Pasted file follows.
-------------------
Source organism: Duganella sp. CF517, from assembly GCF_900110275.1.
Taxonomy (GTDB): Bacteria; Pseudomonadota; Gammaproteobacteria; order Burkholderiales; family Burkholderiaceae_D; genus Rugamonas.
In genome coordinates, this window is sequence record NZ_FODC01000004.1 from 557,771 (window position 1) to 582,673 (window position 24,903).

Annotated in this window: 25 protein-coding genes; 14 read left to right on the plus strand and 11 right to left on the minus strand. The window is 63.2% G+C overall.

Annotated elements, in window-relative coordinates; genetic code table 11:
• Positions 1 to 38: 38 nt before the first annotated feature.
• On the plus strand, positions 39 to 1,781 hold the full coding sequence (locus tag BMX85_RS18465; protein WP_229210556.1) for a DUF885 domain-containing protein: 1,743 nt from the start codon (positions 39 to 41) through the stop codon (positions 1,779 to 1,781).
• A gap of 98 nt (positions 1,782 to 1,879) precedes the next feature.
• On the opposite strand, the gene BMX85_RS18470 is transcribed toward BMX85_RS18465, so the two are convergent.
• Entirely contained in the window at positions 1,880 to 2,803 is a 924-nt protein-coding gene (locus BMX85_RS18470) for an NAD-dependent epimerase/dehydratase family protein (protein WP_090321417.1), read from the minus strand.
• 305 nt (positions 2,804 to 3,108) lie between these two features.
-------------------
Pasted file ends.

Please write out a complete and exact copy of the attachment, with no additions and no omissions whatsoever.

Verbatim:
Source organism: Duganella sp. CF517, from assembly GCF_900110275.1.
Taxonomy (GTDB): Bacteria; Pseudomonadota; Gammaproteobacteria; order Burkholderiales; family Burkholderiaceae_D; genus Rugamonas.
In genome coordinates, this window is sequence record NZ_FODC01000004.1 from 557,771 (window position 1) to 582,673 (window position 24,903).

Annotated in this window: 25 protein-coding genes; 14 read left to right on the plus strand and 11 right to left on the minus strand. The window is 63.2% G+C overall.

Annotated elements, in window-relative coordinates; genetic code table 11:
• Positions 1 to 38: 38 nt before the first annotated feature.
• On the plus strand, positions 39 to 1,781 hold the full coding sequence (locus tag BMX85_RS18465; protein WP_229210556.1) for a DUF885 domain-containing protein: 1,743 nt from the start codon (positions 39 to 41) through the stop codon (positions 1,779 to 1,781).
• A gap of 98 nt (positions 1,782 to 1,879) precedes the next feature.
• On the opposite strand, the gene BMX85_RS18470 is transcribed toward BMX85_RS18465, so the two are convergent.
• Entirely contained in the window at positions 1,880 to 2,803 is a 924-nt protein-coding gene (locus BMX85_RS18470) for an NAD-dependent epimerase/dehydratase family protein (protein WP_090321417.1), read from the minus strand.
• 305 nt (positions 2,804 to 3,108) lie between these two features.